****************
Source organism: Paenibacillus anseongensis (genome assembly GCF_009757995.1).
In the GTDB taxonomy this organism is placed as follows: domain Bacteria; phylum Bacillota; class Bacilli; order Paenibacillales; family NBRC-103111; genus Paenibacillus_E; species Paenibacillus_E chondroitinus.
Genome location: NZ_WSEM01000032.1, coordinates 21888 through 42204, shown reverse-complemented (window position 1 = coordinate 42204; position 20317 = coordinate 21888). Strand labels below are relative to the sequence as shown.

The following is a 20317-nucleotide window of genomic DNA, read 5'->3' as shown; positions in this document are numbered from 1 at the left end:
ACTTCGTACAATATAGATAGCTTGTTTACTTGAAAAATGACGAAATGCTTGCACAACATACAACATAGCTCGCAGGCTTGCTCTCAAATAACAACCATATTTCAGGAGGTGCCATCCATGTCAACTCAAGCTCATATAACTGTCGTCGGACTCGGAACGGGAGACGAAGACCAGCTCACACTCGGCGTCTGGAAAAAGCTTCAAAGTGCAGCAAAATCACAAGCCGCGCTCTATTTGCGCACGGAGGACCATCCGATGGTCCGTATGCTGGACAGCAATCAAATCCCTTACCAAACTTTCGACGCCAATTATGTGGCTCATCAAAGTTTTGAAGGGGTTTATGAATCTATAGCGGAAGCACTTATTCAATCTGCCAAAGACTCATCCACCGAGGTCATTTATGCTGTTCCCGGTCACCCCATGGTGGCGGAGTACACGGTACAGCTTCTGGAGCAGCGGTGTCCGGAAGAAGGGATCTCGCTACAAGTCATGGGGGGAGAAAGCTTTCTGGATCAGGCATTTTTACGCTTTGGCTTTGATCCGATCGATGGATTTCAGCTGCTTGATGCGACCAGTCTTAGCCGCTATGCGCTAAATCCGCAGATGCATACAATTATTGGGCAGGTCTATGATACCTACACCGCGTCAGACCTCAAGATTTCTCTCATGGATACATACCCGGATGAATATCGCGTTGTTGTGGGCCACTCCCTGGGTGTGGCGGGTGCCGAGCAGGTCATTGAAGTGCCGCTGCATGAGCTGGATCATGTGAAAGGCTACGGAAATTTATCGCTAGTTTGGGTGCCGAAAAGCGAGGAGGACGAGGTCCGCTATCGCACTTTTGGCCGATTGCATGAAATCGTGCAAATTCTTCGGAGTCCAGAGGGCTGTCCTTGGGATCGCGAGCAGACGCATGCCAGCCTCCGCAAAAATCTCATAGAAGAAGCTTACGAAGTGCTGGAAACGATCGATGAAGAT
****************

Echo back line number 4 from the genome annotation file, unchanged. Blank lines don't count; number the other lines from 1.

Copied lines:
The following is a 20317-nucleotide window of genomic DNA, read 5'->3' as shown; positions in this document are numbered from 1 at the left end: